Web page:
Fortunately, there are actions being taken to address the problem. Governments, scientists, and conservation organizations are working together to protect and restore coral reefs, through measures such as reducing greenhouse gas emissions, protecting marine habitats, and promoting sustainable fishing practices.

There are also opportunities for innovation and new technologies to help address the problem. For example, scientists are exploring new ways to breed and transplant coral, while entrepreneurs are developing new technologies to reduce carbon emissions and protect marine habitats.

An oil painting of a harbour town, created with DALL.E-2.

The UK’s southern coast is particularly vulnerable to rising sea levels due to its low-lying topography, high population density, and a long history of human settlement and development. The UK has already experienced several major flood events in recent years, causing significant damage to homes, businesses, and infrastructure. As sea levels continue to rise, these flood events are expected to become more frequent and severe, with the potential to displace large numbers of people and cause significant economic disruption.

The southern coast of the UK is home to several major ports and transportation hubs, which are particularly vulnerable to flooding and sea level rise. Additionally, rising sea levels can lead to saltwater intrusion into freshwater aquifers, which can compromise the reliability of local water supply systems. Salt marshes, mudflats, and sand dunes are ecosystems which are particularly vulnerable to rising sea levels, as they rely on a delicate balance of freshwater and saltwater inputs.

A sea wall along a coastal settlement, developed with DALL.E-2.

One of the most effective ways to reduce the impacts of rising sea levels is by preventing flooding. This can be achieved through a variety of measures, such as building levees, creating storm water retention ponds, and improving drainage systems. Flood prevention measures should be designed to work in harmony with other coastal management strategies, such as beach nourishment and dune restoration. Creating dunes, planting mangroves, and building sea walls helps to protect coastal communities from flooding and erosion.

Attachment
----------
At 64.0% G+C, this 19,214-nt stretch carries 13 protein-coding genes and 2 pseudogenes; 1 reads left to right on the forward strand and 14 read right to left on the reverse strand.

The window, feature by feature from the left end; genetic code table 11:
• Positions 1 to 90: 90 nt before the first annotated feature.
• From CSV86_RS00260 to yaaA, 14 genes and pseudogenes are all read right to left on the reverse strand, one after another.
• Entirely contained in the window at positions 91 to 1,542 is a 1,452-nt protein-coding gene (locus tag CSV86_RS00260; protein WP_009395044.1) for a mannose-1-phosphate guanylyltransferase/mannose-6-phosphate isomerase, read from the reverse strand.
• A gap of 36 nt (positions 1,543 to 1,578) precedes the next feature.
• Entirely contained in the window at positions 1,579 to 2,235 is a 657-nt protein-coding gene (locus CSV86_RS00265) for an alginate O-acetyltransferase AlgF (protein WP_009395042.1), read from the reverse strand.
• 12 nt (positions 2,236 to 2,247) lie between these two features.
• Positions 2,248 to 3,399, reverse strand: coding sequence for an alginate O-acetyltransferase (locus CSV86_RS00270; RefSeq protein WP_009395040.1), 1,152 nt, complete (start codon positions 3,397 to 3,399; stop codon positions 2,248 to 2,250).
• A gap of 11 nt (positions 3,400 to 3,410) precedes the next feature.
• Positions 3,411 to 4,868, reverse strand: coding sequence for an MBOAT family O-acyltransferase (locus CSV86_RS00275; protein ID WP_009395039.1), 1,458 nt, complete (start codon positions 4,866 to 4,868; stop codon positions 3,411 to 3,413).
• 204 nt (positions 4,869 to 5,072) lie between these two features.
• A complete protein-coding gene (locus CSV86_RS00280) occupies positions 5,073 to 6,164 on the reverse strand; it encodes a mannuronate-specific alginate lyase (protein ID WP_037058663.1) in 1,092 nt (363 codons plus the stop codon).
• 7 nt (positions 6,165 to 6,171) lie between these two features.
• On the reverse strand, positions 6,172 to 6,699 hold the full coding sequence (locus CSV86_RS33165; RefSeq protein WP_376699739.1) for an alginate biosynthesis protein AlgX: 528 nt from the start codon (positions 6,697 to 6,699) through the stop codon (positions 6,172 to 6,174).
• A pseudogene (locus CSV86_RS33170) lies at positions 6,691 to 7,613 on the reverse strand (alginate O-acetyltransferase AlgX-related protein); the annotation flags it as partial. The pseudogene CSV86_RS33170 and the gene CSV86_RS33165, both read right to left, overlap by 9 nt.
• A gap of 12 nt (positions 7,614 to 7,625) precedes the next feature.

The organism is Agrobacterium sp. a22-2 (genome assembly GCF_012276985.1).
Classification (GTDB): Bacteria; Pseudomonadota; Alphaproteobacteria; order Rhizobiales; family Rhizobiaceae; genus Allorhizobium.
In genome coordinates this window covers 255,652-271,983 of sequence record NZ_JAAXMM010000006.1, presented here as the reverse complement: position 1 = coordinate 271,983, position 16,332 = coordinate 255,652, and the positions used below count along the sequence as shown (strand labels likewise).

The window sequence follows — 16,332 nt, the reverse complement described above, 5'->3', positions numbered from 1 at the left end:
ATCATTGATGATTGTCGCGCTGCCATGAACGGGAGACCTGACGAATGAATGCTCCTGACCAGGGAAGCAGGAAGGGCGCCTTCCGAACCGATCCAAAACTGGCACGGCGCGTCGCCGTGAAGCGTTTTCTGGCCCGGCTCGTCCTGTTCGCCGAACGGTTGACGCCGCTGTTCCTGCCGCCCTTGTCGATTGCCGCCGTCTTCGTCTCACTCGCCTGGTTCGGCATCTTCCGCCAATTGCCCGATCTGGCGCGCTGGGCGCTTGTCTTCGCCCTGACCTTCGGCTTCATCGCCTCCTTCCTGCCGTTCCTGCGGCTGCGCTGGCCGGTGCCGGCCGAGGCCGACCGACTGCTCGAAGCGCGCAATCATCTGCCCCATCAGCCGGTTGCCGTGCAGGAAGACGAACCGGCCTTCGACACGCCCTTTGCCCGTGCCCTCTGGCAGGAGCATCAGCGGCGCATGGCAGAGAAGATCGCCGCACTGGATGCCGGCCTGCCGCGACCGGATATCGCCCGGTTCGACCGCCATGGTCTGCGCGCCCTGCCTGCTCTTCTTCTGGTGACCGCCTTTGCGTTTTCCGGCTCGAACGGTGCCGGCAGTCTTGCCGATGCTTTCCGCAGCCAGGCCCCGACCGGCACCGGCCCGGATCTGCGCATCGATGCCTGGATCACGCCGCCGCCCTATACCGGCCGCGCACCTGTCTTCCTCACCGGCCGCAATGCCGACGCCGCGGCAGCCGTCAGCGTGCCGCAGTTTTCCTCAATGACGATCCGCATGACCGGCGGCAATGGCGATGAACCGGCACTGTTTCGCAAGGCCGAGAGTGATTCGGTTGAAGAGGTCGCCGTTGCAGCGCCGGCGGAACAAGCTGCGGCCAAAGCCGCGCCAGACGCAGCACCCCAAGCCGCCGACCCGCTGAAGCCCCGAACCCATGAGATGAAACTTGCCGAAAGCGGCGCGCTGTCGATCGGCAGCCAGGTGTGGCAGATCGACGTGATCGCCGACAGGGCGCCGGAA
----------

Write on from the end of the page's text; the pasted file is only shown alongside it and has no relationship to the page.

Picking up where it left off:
Sustainable land use planning involves limiting development in high-risk areas, protecting natural habitats, and promoting sustainable development practices. This approach can help to reduce the impacts of rising sea levels by minimizing the number of people and properties exposed to coastal hazards. Raising roads and buildings above the projected sea level, constructing sea walls around critical infrastructure, and relocating essential services to higher ground.

Rising sea levels pose a significant threat to coastal communities worldwide. However, by implementing the strategies outlined in this report, we can reduce the impacts of rising sea levels and promote a more sustainable and resilient coastal environment. Effective coastal management, flood prevention, infrastructure adaptation, sustainable land use planning, and public awareness and education are all critical components of a comprehensive approach to reducing the impacts of rising sea levels.

This article was produced with the help of Artificial Intelligence, in particular Chat GPT, Nightcafe, and DALL.E-2. Multiple prompts were used as an input in AI to gather data, which was then cross-referenced with other sources and edited by journalists reporting for the breaker.